The tick labels can be changed using various keys. First is the xticklabels key which takes a comma-separated list of labels, where each label corresponds to a tick position. Alternatively, you can use xticklabel where the value is the code to produce the label. You can access information about the current tick using the following:

This is the current element of the tick option.

This command is only valid if the x tick label as interval option has been set (or y tick label as interval for the y-axis ticks) in which case it will contain the position of the next tick position.

The default label format is \pgfmathprintnumber{\tick}, which uses the number pretty-printing command provided by the pgfmath package. This is why the x-tick labels in Figure 12.12 have commas in them (for example, 2,010 rather than 2010). The comma can be removed by first using:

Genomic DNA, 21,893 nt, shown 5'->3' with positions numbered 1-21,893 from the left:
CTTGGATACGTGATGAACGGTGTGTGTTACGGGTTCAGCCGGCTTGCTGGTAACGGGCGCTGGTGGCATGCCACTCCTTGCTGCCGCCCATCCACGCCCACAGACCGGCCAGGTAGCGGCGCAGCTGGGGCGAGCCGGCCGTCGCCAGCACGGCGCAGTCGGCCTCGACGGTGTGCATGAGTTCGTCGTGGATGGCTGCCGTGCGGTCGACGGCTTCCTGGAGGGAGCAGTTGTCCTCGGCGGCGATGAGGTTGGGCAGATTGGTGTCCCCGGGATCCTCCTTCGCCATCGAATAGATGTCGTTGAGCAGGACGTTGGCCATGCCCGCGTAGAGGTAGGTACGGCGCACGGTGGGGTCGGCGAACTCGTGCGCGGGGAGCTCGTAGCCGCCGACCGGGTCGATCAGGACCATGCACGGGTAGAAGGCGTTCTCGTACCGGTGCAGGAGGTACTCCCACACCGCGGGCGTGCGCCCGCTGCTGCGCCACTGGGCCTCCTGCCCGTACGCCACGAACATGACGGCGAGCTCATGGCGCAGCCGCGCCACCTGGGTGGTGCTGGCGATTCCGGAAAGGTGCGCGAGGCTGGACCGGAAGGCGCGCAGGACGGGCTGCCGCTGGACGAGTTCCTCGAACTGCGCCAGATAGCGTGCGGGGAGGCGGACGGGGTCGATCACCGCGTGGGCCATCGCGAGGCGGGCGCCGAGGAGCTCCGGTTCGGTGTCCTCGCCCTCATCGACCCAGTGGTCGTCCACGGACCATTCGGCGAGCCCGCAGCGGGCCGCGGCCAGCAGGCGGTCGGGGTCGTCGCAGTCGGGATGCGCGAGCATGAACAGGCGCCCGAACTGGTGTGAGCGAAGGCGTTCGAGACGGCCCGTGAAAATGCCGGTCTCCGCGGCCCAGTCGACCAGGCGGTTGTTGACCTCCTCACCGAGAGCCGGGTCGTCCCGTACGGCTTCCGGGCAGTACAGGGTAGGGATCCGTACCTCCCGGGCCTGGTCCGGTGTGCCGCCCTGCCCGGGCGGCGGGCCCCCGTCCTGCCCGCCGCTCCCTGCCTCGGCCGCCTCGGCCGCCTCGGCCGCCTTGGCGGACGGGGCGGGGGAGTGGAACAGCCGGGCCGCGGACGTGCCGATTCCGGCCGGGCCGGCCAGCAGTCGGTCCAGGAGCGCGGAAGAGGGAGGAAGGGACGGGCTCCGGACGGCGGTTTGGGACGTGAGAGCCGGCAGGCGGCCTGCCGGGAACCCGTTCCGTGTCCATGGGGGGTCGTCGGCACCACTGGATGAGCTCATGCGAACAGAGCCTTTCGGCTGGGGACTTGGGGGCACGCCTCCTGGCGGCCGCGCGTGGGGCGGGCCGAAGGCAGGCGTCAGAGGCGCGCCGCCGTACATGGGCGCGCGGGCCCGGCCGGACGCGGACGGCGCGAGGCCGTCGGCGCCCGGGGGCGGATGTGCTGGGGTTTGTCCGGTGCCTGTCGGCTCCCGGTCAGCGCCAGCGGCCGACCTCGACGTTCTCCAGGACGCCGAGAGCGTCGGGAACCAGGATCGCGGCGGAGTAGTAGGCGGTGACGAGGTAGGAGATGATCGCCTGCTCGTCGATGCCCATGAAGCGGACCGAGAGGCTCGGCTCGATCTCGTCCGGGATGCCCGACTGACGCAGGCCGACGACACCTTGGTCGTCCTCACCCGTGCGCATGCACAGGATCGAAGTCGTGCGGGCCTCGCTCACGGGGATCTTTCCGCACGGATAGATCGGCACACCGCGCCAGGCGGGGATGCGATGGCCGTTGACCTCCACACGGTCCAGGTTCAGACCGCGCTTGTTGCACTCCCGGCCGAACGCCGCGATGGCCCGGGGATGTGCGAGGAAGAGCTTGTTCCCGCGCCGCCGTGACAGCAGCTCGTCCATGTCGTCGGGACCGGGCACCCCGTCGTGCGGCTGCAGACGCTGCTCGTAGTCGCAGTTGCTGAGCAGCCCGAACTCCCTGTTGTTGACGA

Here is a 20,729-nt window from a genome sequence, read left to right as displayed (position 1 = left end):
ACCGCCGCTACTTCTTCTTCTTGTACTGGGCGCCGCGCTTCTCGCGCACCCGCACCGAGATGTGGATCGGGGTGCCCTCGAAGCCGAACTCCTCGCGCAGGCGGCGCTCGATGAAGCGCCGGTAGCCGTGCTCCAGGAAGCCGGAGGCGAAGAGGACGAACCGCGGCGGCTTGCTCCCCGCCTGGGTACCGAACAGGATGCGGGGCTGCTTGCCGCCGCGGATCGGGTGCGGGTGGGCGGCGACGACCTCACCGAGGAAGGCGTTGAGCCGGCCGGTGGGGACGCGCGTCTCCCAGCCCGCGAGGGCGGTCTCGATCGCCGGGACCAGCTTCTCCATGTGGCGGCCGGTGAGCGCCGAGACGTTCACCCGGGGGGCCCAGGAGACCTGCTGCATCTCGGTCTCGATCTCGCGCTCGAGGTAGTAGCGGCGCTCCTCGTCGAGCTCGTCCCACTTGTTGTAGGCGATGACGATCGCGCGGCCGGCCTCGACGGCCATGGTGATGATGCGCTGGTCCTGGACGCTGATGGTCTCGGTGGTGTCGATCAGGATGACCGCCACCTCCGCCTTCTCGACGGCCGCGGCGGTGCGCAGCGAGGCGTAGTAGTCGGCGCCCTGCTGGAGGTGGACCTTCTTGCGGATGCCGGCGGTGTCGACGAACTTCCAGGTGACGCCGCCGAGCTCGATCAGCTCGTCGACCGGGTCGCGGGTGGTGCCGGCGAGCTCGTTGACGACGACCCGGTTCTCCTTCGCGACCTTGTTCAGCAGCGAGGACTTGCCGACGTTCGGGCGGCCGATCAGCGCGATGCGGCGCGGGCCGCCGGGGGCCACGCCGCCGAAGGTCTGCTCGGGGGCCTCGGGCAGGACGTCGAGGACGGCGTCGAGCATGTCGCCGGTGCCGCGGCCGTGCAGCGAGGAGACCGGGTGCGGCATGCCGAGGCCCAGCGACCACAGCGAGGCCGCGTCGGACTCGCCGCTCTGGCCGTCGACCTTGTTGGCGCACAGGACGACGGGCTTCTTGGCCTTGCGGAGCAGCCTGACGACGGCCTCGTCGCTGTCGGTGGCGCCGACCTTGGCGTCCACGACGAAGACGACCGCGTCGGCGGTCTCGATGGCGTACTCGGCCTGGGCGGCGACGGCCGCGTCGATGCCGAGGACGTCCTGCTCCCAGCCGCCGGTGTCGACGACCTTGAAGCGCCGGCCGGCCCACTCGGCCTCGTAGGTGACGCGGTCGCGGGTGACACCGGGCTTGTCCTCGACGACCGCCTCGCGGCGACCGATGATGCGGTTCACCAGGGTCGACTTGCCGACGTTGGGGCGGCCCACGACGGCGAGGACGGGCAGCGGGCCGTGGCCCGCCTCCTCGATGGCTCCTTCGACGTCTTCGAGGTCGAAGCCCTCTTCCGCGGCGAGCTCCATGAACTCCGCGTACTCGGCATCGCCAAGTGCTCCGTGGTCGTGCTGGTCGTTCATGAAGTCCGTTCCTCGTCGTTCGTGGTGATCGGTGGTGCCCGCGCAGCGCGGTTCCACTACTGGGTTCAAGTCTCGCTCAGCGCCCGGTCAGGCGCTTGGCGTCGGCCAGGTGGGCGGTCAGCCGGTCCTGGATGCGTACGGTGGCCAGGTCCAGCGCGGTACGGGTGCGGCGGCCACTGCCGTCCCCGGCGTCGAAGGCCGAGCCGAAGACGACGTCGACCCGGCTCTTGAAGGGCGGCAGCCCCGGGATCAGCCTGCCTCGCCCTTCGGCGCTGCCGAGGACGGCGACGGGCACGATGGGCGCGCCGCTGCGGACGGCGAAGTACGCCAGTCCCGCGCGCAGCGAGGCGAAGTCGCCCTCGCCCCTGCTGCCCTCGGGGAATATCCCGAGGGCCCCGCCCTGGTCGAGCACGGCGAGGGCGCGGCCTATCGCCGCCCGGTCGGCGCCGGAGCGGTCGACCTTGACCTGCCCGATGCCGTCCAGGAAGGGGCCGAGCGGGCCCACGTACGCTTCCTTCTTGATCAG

\pgfkeys{/pgf/number format/set thousands separator={}} 

Alternatively, if you just want to change the style for a particular axis:

\pgfplotsset{x tick label style={
/pgf/number format/set thousands separator={}
}}


The modified document is shown below. I've also added a plot title using title and axes labels using xlabel and ylabel:

\documentclass{article}

\usepackage{pgfplots}

\pgfplotsset{compat=1.11}

\begin{document}

\begin{tikzpicture}
\begin{axis}[xtick=data,% get x tick marks from data
xlabel=Year,ylabel={Profits (\pounds)},% axes labels
x tick label style={% change x tick label style
/pgf/number format/set thousands separator={}%
},
title={Profits Since 2010},% plot title
tick align=outside% ticks on the outside
]
{
year profit
2010 52000
2011 50000
2012 75000
2013 60000
};
\end{axis}
\end{tikzpicture}

\end{document}


This produces the plot shown in Figure 12.13, which is much less cramped.